# How is the gravitational potential energy of an object different from that of a system? [duplicate]

If we consider two objects of masses $m$ separated by a distance $r$, and the potential at infinity is assumed to be zero, then $-Gmm/r$ is the potential energy. But is it of the system or of the individual objects? Also, suppose we were to apply conservation of mechanical energy, if the objects are released, then would we use gravitational potential energy of both the objects separately in our equations?

Also, when we say potential at infinity is zero, what do we mean exactly?

## marked as duplicate by sammy gerbil, stafusa, Jon Custer, Kyle Kanos, M. EnnsJan 5 '18 at 15:49

• Potential energy is not defined for individual objects. It is defined only for pairs of objects. The potential energy of systems comprised of a number of objects is found by calculating the potential energy of every possible pair of objects and summing. – garyp Jan 1 '18 at 13:02

Gravitational force decreases as distance increases. So gravitational force is zero when distance is infinity because anything less than infinity there will still be the minute trace.

It's of the system. Imagine two spheres of equal mass held 4 meters apart.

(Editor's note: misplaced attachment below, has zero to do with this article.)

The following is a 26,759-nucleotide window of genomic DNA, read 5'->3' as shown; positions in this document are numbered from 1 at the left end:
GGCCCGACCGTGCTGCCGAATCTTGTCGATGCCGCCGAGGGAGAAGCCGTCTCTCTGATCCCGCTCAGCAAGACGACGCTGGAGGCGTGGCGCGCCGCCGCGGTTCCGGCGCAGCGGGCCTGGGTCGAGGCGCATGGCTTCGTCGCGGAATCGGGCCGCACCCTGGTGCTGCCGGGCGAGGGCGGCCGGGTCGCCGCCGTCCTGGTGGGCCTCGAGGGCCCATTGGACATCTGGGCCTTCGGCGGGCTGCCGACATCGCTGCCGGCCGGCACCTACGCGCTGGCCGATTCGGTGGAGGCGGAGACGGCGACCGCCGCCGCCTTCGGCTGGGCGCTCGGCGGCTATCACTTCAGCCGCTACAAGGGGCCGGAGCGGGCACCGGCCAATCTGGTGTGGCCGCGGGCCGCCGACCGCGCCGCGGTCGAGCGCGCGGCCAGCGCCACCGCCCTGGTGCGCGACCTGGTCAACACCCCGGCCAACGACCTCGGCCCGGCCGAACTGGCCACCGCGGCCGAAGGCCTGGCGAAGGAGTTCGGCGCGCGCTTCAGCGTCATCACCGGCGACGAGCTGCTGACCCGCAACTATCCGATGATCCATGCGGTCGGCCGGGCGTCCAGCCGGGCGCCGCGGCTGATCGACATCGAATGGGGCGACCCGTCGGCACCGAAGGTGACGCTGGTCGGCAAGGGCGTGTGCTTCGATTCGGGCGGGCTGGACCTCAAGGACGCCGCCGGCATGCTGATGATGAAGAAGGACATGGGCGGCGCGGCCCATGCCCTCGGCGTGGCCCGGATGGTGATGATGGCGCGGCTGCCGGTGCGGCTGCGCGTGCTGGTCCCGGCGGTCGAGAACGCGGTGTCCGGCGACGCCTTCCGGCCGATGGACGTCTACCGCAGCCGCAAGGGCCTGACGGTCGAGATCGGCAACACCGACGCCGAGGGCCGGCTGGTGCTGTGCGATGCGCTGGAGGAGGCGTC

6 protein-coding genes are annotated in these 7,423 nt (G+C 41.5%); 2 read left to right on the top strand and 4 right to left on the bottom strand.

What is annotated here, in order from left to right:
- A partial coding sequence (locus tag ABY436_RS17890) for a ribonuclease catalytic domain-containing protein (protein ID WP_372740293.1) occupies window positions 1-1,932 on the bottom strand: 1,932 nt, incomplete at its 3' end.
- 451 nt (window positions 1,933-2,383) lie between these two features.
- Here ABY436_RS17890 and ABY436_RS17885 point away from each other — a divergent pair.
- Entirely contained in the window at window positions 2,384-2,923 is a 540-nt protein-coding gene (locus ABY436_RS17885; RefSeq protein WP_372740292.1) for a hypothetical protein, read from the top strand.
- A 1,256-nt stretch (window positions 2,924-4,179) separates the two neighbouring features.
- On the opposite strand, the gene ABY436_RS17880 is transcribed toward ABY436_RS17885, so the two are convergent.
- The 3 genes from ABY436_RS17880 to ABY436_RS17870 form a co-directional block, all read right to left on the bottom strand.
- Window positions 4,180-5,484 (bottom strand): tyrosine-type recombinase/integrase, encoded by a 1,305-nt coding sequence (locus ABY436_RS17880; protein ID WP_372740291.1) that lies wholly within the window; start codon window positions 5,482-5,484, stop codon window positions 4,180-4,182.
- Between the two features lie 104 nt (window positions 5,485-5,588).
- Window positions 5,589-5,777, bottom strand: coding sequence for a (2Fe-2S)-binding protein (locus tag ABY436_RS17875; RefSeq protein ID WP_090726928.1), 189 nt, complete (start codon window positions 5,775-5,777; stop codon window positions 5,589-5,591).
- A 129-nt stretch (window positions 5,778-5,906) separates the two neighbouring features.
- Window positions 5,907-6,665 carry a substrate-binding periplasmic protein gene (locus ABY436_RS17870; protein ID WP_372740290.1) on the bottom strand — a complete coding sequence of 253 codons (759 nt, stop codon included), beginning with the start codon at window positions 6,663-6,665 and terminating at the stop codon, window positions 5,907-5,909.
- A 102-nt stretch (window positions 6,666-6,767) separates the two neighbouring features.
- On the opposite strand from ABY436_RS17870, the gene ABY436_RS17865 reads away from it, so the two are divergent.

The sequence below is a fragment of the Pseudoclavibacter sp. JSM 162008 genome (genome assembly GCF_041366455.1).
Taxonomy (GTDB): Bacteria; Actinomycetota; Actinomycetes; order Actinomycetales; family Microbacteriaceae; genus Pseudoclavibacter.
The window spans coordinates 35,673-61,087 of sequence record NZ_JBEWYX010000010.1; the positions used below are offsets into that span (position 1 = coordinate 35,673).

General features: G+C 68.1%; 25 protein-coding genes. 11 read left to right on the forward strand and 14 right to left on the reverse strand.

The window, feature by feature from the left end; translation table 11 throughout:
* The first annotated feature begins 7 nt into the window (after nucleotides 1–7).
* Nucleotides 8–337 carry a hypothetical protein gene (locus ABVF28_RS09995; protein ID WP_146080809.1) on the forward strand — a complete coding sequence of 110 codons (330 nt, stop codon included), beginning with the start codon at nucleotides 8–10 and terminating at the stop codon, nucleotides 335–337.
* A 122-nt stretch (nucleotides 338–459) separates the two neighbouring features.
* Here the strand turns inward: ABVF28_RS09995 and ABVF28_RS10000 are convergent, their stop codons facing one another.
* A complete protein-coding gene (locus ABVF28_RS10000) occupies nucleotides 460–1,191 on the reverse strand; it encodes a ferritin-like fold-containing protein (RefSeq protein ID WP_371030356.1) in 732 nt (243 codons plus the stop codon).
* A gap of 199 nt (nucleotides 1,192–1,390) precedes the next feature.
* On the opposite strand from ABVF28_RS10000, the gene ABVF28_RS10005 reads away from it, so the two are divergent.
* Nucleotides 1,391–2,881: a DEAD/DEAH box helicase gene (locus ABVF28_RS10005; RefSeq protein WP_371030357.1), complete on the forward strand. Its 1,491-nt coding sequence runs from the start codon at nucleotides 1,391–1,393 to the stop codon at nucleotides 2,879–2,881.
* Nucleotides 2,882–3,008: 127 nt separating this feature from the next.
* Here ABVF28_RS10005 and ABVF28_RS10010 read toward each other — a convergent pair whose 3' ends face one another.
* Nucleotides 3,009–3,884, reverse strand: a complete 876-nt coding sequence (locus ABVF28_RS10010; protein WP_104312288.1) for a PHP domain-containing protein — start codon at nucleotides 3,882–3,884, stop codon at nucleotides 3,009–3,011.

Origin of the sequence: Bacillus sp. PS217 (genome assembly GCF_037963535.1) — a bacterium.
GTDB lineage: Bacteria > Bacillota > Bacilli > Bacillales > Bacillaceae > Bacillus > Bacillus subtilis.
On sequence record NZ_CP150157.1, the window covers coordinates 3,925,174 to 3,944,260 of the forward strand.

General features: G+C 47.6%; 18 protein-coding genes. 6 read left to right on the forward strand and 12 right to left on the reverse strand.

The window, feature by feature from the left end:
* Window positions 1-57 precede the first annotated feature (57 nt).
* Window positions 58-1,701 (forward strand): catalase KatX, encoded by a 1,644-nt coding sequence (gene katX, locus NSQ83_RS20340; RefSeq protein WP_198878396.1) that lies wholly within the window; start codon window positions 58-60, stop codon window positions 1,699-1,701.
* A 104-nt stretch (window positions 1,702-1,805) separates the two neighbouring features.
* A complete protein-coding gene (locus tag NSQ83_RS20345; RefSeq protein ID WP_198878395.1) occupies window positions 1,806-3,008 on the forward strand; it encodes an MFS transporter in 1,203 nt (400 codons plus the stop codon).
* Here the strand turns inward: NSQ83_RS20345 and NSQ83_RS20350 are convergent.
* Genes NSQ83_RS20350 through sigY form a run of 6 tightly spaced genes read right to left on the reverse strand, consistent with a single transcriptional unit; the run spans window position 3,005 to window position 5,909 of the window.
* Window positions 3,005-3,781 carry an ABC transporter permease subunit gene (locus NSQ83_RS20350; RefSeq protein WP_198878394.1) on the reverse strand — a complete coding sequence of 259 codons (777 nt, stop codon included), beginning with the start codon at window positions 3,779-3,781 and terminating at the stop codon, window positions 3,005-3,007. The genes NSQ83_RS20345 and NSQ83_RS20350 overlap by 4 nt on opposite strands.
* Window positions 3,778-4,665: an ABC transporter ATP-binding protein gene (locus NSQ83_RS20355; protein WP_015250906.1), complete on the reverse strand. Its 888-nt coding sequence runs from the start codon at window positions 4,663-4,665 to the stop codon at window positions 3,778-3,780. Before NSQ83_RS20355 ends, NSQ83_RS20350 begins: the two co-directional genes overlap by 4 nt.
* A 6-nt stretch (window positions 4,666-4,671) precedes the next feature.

If you release both at the same time each sphere will cover two meters for a total of four meters, converting potential energy into kinetic as they move closer.

If you release one but not the other then it will travel 4 meters. The released sphere's individual kinetic energy will be greater than before but the total energy of the system will remain the same.

• So in this case, the potential energy of an individual sphere is always equal to that of the other sphere and also to the total potential energy of the system, at all points of time, yes? – Senthil Arihant Jan 2 '18 at 3:25
• Also, if the spheres are released from infinity, then if I was to equate the initial and final total mechanical energies (at the final condition, they’re at a separation r) : 0 = (-gmm/r) + (-gmm/r) + 1/2mv^2 + 1/2mv^2 (Assuming both spheres to have a mass ‘m’). Is this equation correct? – Senthil Arihant Jan 2 '18 at 3:26

You can think the energy of the system (as in electrostatics) as the energy you need to "build up" your system carrying those masses from infinity to the point in which they are. So for the first mass (mass $m_o$) the contribute is $0$, but for the second (mass $m$) the contribute is $$\Delta E=\frac{-Gm_om}{r}.$$

Whence for what concerns the fact that we take energy $=0$ at infinity is because we state that at infinity an object does not gravitational interact with another one. In General Relativity this last concept is expressed by saying that you want your space-time to be asymptotically Minkowski-flat, although in GR not all spacetimes are asymptotically Minkowski-flat.

Two planets attract each other. They both want to move towards the other. Potential energy is stored.

What would happen if you removed a planet? Then nothing would want to move.

What would happen if you removed the other planet? Then also nothing would want to move.

The potential energy exists, not because either of the planets are present, but because they are both present. Them both together is the system. That system had the potential energy. Your formula is calculating that system potential energy.